The Hunger Games (books and movies) speak to me each time I read (yes, I’ve read them multiple times and taught the first one) or see the movies; I seem to see a new detail or hear a new message. In honor of Mockingjay, Part 2, a couple channels re-ran the first movies. I sat and watched the first one twice in a row. Both times, I narrowed my focus to one scene: Rue’s murder.
On a side note, I never understood the outrage, hatred, stupidity of those incensed by a black girl cast as Rue. Moronic bigots, it was in the book. If you’d paid attention, you would have known Rue was black. But your own racism and race-centrism blinded you to anything but white characters. I know racism breathes and walks and moves and lives and grows in America today, but I am still appalled when people react this way toward children. Again, Hunger Games speaks to me because of the violence toward our most innocent and precious members.
Just as children must be taught to hate, they must also be taught to fear and kill. Outside forces must corrupt the innocence to place children on the path to destruction, of themselves and others, as they age. Children don’t just wake up one day and decide to kill or hurt others. Adults must train them through systematic means. We see this through Districts 1 and 2 actually training children for their roles in the Games (those districts are white and more wealthy also). In reality, this plays out in America’s schools and government. We teach children, overtly and subtly, about their roles in society. Yes, non-white, non-male, non-cisgender, non-heterosexual, non-Christian children are taught their lesser place in America.
Back to Rue…
Every time Rue dies, I cry. Every time I read or watch, Rue is murdered again. Her beauty. Her innocence. Her precious life.
I know she is fictional, but Rue is real to me because she makes me think of all the real-life children of color who have been killed because their very humanity was not protected and cherished and nurtured…because they were not seen as children. Instead they were viewed as “other.”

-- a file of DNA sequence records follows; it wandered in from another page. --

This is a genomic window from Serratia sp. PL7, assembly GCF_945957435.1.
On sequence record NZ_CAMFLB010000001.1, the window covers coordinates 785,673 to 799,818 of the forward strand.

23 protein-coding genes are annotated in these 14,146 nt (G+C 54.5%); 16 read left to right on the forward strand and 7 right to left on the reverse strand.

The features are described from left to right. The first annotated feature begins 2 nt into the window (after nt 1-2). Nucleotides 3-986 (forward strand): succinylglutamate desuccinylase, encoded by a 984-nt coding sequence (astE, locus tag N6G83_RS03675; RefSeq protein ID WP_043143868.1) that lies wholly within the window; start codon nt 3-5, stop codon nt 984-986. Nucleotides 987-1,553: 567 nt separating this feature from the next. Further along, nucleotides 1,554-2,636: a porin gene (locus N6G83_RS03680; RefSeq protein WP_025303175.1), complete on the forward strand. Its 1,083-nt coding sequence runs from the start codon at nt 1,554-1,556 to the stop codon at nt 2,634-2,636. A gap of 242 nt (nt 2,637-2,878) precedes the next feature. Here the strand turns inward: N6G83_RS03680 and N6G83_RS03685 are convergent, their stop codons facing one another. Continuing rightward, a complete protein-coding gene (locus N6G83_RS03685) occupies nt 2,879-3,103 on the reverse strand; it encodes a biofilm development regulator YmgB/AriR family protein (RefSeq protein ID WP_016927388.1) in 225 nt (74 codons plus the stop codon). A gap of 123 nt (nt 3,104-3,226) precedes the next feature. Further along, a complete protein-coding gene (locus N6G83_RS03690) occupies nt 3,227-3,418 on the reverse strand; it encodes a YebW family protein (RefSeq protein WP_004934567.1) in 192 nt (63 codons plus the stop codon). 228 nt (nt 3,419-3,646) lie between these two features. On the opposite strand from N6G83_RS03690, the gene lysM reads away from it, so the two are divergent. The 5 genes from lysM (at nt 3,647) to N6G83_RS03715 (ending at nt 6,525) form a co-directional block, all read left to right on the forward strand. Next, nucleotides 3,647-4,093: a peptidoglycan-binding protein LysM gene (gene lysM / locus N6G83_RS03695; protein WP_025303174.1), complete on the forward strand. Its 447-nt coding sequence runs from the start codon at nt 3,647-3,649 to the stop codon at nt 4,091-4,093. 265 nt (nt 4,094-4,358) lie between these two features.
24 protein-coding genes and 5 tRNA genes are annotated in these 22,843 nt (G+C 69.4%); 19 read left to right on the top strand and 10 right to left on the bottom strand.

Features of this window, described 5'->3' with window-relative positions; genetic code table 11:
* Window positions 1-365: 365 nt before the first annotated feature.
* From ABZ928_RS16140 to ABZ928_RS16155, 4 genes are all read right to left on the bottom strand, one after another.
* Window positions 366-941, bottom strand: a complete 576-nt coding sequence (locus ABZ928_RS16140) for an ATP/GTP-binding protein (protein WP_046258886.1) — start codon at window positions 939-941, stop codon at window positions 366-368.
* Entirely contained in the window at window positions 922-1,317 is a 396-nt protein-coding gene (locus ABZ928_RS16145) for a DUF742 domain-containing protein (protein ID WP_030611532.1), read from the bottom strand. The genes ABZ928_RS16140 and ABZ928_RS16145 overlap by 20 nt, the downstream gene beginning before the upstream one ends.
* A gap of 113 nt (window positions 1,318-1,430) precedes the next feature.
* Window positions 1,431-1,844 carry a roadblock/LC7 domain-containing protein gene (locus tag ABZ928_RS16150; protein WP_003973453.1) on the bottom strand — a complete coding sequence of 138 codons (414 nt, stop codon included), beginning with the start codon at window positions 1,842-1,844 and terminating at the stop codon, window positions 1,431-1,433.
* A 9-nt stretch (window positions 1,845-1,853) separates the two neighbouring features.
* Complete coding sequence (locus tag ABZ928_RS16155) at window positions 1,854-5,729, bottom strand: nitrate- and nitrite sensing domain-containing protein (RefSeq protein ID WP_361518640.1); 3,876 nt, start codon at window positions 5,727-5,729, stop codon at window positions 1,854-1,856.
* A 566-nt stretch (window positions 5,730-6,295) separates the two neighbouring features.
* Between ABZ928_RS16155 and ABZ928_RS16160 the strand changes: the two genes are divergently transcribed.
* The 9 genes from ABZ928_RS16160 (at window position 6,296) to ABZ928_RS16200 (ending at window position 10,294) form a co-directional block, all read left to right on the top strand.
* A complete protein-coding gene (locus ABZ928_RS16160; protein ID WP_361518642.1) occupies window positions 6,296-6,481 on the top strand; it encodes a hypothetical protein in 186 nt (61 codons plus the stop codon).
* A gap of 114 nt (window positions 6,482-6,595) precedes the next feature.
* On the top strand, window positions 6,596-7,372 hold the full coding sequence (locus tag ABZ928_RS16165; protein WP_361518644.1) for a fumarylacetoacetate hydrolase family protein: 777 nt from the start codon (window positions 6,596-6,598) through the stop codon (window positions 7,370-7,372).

Most recently, I think of Tamir Rice. Every time I see his picture, I choke up. I don’t care how tall he was or how much he weighed. I don’t care what size clothes or shoes he wore. He was a child. A child playing with a toy. In a park. God, just thinking about him now makes my eyes well up. I don’t teach children that young, but he could’ve been one of my students. I have taught boys similar: Black, large in size, with baby faces and sweet smiles that light up their eyes, wearing baggy clothes (I know this from being poor—you buy larger clothes so you can grow into them and not have to waste money on new clothes anytime soon).
I had them in class at 15, 16, 17…even up to 20 years old. I did my damnedest to treat them as young men who deserved respect, but they were also my “babies.” I can’t help it: each teen who comes in my class becomes mine. Someone I will try to educate and prepare for life, but also someone I will help feed or clothe or listen to or encourage or get tough with. No, I am not their mom, but each child deserves to have a teacher look him/her in the eyes and say, “You matter.” Someone who tries to encourage them to be themselves.
So, even my 20-year-olds were still teens to me—who screw up and get angry and need to vent. They didn’t frighten me because I looked in their eyes to see the person, not a ludicrous stereotype. Not an adult. As long as they were in my class, they were children/teens who needed help navigating this crazy, f—ed up world. They didn’t need me as a white savior. But, they did sometimes need me to listen, to see them, and/or to give them a chance. The only good aspect of my privilege is I can use it to help others. Every student is completely capable of finding their own success; sometimes they simply need a teacher to help them find a map or turn on a light or learn to read directions—not to “save” them, but to help them find their own power.
All the asinine attempts at justifying Tamir’s murder by stating his size or looks or slurring his mom or saying Tamir shouldn’t have done this or that makes me so enraged, I cannot find words to fully express the emotion. The minute you try to justify a child’s murder, by an adult, you become part of the problem. To return to my original analogy, you become part of the Capitol. You become part of the group who would willingly send children to their deaths for their own gain and entertainment. You greedily watch the videos on TV or the Internet, you avidly view the pictures, you fervently read the stories, you eagerly share your opinions of why these children are wrong, you demonize and vilify their parent(s)/guardian(s), you gobble up their lives and their souls and steal their humanity and dignity…all the while, you conveniently ignore who created the system and the people that slaughter children like animals, without blinking an eye or shedding a tear. Hell, many of you would even cry if you saw an abused animal or an ASPCA commercial.
Just as Rue’s blood is on Panem’s hands, the blood of all those children is on our hands, especially white people. There will be no Pontius Pilate moment for us. If there is a Higher Power, we will answer for why we didn’t protect the lives of innocent children—ALL children, no matter their color or religion or size or whatever stupid f-ing reason we make up to help us sleep at night. That is definitely not to negate the #BlackLivesMatter movement; that is simply to highlight white people have created some dumbass reasons to justify murder.
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